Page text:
Wednesday, July 22, 2009

A Critical Review of the

This review was composed in 1998 and I post it here in response to a thread over at MSF regarding usage permission to reprint by FNJ. I reprint it in full, though I know that I cannot avow total agreement for my remarks now, in light of the eleven year passage of time and my own continued understanding of the various aspects discussed.

There has been much discussion in various news groups of late regarding aspects of the publication and efficacy of the Adoremus Hymnal (Ignatius Press, S.F.,CA.) After doing a very brief comparison of titles cited in its advertisement to those of industry giants Oregon Catholic Press and Gregorian Institute of America, I posted some reservations concerning the ratio of content to value. In that much of the English-language hymnody of Adoremus was already found in existing volumes by OCP, GIA and presumably many other significant hymnal publishers, would its differences (increased Latin-language content, masses and other service music, absence of certain other genres) in editorial offerings warrant serious consideration of the Adoremus product?
I obtained copies of the Choir and Accompaniment editions recently and spent a few moments perusing the Choir Edition only. I decided to keep informal notes (using Ben Franklin's old model of Pluses/Minuses) as I went through the book.
First of all, I have no personal interest vested in this or any other hymnal. I would approach critical analysis of any catholic hymnal from its practicality, its artistic and textual merit, its preparation and attention to detail and, of course, the famed "3 factors" of appropriate worthiness outlined in the documents. I decided specifically not to consider the political or philosophical ramifications of this particular hymnal so warmly considered in recent news group threads.

On the plus side:
+A. The Order of Mass (pp.12-93) is given a thorough and dignified presentation with Latin/English facing pages. I particularly appreciate the detail given to ritual actions. This inclusion puts into the hands of all the faithful clear descriptions and instructions regarding all aspects of the rites. Such "up-front" liturgical catecheses is woefully missed in most other products, hardbound or subscription-based. I also appreciate the direct correlation of Latin to English that can only benefit my personal understanding of our ritual language heritage.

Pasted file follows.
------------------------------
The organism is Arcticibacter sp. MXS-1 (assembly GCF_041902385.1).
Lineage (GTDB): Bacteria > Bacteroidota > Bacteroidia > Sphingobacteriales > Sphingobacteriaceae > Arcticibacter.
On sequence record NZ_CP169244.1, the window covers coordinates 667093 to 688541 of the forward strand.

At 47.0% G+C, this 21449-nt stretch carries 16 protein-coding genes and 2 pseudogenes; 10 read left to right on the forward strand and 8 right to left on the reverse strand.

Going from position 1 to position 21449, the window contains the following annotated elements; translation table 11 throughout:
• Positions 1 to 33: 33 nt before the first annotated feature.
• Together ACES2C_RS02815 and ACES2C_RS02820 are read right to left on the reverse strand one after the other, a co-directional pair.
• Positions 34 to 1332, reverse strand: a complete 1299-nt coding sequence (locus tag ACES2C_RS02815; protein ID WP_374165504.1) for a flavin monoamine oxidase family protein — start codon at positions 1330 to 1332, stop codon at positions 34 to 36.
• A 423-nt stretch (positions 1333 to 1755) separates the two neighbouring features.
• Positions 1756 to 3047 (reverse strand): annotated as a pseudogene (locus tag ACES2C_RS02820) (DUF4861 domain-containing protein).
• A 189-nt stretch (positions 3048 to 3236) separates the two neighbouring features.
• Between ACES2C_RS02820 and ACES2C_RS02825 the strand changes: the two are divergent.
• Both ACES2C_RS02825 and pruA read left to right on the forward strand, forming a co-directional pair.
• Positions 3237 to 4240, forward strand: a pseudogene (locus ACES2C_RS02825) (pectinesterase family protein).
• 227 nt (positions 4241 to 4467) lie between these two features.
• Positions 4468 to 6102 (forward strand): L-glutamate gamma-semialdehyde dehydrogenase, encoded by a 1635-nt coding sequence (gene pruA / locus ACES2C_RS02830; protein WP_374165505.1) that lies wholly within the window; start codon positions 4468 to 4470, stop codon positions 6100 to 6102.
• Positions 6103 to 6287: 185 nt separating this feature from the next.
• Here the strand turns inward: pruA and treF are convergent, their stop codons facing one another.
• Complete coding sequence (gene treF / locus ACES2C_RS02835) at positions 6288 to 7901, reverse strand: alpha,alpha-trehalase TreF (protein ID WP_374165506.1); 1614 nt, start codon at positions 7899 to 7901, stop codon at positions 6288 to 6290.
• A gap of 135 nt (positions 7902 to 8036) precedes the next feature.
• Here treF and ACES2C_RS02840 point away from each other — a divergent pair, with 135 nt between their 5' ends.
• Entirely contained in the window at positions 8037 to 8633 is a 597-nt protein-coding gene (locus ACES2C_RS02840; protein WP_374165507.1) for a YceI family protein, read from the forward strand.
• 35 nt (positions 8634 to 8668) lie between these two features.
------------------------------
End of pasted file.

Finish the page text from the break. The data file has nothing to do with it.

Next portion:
+B. The overall engraving of the hymnal is satisfactory. A great effort to make text and music font size uniform for the most part is successful.
+C. The musical authorship of a setting of the Vidi aquam as attributed anonymously to "a Cistercian monk" imparted to me a sense of humility.
+D. The Psalm-Tone Mass of K.Poterack provides a welcomed option for smaller congregations without great choral or accompanimental resources. Its motifs are reminiscent of the recent mass booklet settings by A. Gouzes (GIA.)
+E. Portions of C. Shenk's setting, Mass of St. Theresa, demonstrate a careful balance of melodic motives to textual intent without venturing into "word painting" or some such other techniques.(However, note some other observations in the "minus" section to follow about these same motifs.)
+F. Welcomed "re-inclusions" include: Austria, St. Patrick's Breastplate, National hymn,
+G. The volume of Latin chants, hymns, service music

On the minus side:
-A. Gregorian neumes used for the responses in the Ordo should prove manageable for many congregants. However, requiring our choristers/cantors to navigate the rules of interpretation is a daunting enterprise, not to mention the herculean implications of teaching the workings of the porrectus, quilisma and markings such as episemas to our diverse congregants. Yet, this is the only notational option provided for the interpretation of the Latin Ordinaries.
The great care taken to outline the rubrics of the rites in the Order of Mass is not mirrored anywhere in the pages of the choir edition. It would seem that the citation of the booklet "Jubilate Deo" and the preface remarks regarding giving Gregorian chant "pride of place in liturgical services" is then abrogated by the omission of any user-friendly instructions. I haven't consulted the accompaniment edition as of yet, but is it presumed by the editorial and executive committee members that all directors and choristers are proteges of Drs. Tortolano, Wm. Belan, and the good monks of Solemses already, LU's in hand? Would it have posed too much of an endeavor to bridge the experience gap of most post conciliar musicians by providing a similar
facing page model of Gregorian to conventional notation as was given in the Order? And yes, I'm aware that modern notation cannot completely accommodate the nuances of chant interpretation. But do the editors want us to take a first step in recovery or not? This complaint reverberated within me when I turned the page and encountered the "relief" of the modern notation of T. Marier's "English Chant Mass." This factor, more than Rory's (Cooney) wry observation of the irony involved in simply naming the hymnal Adoremus as regards "full, active and conscious participation," damages the admirable and presumably honest intent of the editors. Does providing such a musical "translation" de-construct the purity of the performance? Having been to a few workshops in my time, including those of our venerable colleague J. Michael Thompson, I think not. Help us get our feet wet, and the likelihood we will bring our assemblies with us increases as well.